I had been wanting to read this book for some time as it features in one of my favourite films ‘Serendipity’, but I am a bit disappointed by the book as I found it a bit slow and it didn’t grab and hold my attention, and also didn’t match with my ideas of love and fate (although obviously that’s not the author’s fault!). The story is of life in the early 1900s in the Spanish-owned Caribbean and of the three main characters (Fermina Sanchez, Florentino Ariza, and Dr Juvenal Urbino) and particularly the men’s love for the same woman and how this brings both pain and pleasure and how their lives are constantly intertwined. The book deals with unrequited love and of how life twists and turns in unexpected directions and may bring you what you’ve always wanted, however unlikely and how altered this may seem at the beginning.

Fate features a great deal in this story and how fate ties people together and brings them together come what may (similar to the theme in the above mentioned film, really). But I felt this book wasn’t a particularly romantic version of fate, or at least Fermina and Florentino don’t seem like a match made in heaven or destined to be together and as a reader I don’t yearn for them to be together. I found myself hoping really that this book wasn’t about fate or destiny, as it doesn’t correspond to my ideas of these things.

I was intrigued as to whose tale of love this actually was; I first thought it was Florentino’s and his passion for Fermina, then I wondered if it was Dr Urbino and his passion for Fermina.

I was touched by Urbino’s feelings coming back home to his county after being away studying for years and how he’d romanticised the place in his head when he was away and then was shocked by the reality when he saw it again and by how dirty and poor it was – I can sympathise with this when returning to different places I have lived. It was perfectly described in the book, and how sad and disappointed it makes you, and the ability of your mind and memory to play tricks on your recollections.

I found the book intriguing as it begins with the end of the characters’ lives, and then the reader learns about their earlier life that led to this point. I find this style a bit disconcerting but interesting; it makes me have to keep going back to the beginning of the book to remind myself of the characters’ endings now I have learnt more of their earlier life.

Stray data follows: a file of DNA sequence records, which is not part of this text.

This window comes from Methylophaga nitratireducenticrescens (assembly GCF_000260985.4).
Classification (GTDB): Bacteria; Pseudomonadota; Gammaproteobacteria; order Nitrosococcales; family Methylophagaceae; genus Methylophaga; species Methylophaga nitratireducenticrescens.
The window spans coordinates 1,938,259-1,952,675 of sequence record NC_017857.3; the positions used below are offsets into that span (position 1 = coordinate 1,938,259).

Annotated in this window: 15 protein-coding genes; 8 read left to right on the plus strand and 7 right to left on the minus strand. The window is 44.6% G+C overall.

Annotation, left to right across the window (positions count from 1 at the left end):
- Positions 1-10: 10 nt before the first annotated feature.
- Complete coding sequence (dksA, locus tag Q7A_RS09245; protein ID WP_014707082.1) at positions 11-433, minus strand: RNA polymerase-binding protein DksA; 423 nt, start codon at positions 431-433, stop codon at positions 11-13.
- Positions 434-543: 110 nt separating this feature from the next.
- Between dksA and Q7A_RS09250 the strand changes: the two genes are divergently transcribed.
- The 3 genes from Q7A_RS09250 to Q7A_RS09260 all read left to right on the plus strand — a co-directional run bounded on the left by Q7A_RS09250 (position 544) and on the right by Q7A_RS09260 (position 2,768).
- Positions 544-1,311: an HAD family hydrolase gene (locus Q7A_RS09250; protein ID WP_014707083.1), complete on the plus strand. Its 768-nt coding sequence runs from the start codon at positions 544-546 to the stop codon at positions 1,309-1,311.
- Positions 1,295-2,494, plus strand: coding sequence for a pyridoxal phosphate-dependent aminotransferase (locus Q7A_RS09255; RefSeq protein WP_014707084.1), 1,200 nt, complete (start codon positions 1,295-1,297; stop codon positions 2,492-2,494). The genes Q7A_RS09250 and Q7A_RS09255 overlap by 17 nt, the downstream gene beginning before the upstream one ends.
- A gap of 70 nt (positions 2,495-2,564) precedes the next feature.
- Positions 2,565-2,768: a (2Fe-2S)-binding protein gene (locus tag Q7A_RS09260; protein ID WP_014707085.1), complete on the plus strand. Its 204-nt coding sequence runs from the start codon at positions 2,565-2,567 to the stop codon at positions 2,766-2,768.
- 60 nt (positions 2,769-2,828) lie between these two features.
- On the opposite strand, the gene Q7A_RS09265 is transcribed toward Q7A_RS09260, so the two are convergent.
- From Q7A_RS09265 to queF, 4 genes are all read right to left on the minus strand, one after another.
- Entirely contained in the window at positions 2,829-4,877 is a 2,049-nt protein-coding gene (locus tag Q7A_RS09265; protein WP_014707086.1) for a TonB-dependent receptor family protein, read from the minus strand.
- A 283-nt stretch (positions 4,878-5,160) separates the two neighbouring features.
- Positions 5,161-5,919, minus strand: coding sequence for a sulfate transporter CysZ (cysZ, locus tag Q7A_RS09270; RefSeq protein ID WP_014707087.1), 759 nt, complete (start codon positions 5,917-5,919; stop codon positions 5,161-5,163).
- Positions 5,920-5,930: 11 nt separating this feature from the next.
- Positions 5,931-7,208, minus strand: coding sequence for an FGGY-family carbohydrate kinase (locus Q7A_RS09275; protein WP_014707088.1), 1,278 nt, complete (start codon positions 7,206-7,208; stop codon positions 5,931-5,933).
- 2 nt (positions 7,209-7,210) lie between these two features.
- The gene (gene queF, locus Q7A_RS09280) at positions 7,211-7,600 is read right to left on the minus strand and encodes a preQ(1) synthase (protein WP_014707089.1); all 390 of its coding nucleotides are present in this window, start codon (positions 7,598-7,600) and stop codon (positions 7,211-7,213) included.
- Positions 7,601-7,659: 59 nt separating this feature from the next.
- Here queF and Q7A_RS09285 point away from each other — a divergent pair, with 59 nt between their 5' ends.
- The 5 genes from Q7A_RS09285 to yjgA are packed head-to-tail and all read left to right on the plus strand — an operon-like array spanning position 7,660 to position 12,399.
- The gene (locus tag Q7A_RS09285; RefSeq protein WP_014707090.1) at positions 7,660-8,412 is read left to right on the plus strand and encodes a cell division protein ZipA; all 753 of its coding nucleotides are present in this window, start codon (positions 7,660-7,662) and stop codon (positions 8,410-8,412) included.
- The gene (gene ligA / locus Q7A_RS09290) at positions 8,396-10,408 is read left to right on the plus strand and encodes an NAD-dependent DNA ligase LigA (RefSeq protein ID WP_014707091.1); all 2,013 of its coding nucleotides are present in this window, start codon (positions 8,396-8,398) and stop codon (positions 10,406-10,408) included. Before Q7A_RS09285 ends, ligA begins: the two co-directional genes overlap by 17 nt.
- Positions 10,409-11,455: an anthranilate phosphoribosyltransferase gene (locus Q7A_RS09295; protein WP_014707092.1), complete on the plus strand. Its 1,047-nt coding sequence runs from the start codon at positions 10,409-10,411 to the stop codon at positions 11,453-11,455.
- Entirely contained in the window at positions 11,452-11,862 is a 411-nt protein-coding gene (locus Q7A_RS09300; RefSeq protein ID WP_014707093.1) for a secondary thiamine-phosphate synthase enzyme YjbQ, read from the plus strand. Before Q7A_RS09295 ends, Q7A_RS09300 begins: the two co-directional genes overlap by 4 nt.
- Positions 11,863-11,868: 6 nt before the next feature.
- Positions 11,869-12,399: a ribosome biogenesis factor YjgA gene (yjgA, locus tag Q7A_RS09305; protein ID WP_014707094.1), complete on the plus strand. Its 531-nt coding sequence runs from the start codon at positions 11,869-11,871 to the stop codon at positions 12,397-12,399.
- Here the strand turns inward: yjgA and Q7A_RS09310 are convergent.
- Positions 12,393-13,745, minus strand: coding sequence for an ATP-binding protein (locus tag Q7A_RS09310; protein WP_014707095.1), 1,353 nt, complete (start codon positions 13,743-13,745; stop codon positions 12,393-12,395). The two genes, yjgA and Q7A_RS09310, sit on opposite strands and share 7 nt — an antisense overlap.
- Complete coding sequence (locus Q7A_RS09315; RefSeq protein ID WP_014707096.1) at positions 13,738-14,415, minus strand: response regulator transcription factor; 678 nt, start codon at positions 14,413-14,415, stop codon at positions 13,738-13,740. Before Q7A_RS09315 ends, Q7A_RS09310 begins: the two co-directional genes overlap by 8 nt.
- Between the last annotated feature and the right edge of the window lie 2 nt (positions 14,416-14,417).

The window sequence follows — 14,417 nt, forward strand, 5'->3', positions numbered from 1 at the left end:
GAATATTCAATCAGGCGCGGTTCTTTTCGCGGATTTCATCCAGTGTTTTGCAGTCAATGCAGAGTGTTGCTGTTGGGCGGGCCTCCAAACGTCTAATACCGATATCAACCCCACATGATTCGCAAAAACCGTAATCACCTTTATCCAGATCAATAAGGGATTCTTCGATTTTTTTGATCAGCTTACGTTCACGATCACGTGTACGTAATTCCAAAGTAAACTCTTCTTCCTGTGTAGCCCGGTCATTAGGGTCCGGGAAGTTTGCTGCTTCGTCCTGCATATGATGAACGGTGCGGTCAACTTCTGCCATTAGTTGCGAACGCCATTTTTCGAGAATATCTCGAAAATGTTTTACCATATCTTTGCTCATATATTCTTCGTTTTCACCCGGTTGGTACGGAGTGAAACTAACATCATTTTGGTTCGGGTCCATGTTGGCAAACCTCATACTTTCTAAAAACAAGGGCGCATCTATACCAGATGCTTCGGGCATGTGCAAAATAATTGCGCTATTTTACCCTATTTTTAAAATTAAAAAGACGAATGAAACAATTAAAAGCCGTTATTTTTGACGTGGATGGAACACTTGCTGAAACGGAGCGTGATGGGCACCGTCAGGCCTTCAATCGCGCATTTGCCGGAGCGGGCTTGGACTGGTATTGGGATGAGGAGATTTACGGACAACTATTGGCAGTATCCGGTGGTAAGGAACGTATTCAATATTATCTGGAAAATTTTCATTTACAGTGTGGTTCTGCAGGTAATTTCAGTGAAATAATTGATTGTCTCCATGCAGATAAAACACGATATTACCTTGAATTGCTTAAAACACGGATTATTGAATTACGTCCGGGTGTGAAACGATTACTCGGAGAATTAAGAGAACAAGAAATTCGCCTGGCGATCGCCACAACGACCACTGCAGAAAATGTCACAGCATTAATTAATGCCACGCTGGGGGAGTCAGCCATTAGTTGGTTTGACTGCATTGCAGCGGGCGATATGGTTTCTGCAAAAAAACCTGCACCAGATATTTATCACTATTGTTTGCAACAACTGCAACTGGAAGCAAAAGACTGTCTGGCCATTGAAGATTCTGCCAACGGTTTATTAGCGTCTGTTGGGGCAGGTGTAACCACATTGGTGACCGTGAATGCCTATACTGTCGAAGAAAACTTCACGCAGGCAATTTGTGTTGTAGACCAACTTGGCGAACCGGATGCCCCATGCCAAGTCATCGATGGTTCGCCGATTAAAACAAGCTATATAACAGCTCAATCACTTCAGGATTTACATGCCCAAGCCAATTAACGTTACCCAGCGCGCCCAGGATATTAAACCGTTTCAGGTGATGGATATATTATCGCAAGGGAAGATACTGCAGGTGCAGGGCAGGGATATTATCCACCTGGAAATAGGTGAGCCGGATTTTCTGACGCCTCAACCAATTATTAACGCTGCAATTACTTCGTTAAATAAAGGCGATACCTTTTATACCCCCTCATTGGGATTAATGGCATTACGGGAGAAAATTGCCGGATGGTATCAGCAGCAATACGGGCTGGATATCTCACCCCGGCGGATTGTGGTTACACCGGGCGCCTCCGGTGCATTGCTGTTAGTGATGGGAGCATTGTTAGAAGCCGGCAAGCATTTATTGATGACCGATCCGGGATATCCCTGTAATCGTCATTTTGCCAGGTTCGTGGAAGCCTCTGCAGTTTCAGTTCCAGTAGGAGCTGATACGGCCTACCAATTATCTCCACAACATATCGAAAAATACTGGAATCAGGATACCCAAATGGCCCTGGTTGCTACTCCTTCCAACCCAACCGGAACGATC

Florentino is a strange character and I have a mix of feelings for him. I feel sorry for him that his deep love for Fermina was not reciprocated and the hurt he carries with him after her rejection. I am puzzled by my feelings for this character; I feel I should like him as he seems incredibly romantic and sensitive and loving and giving and surely his level of attention and adoration would be what every woman would be flattered to receive, and yet (I imagine all due to the author’s subtle writing of the character) I find I feel the same about him as Fermina feels; namely that he’s slightly odd and a bit creepy. As I say, this is difficult to fathom as his display of feeling should make him the ideal, and he doesn’t do anything offensive that would cause people to feel repulsed by him but I do feel that repulsion. I can only think that it is the intensity of his adoration and passion, but, yet again, theoretically I think most women would think they wanted to be adored to this degree. I am intrigued by this character and my seemingly incomprehensible feelings towards him, and intrigued at how the author makes me feel this way.

I found it an interesting book and one that has made me think about it long after it’s finished, but to be honest I didn’t think it was that special and struggle to see why it was so highly regarded and celebrated.



Love in the Time of Cholera (Paperback)

By (author): Gabriel Garcia Marquez

Edition Penguin Books, 2007. ISBN: 978-0-141-03242-9. 348 pages. Just light tanning to paper edges. Other than that, the new and unread book remains in excellent condition throughout. Text all clean, neat and tight. Prompt dispatch from UK.
List Price: £8.99 GBP
New From: £9.09 GBP In Stock
Used from: £0.01 GBP In Stock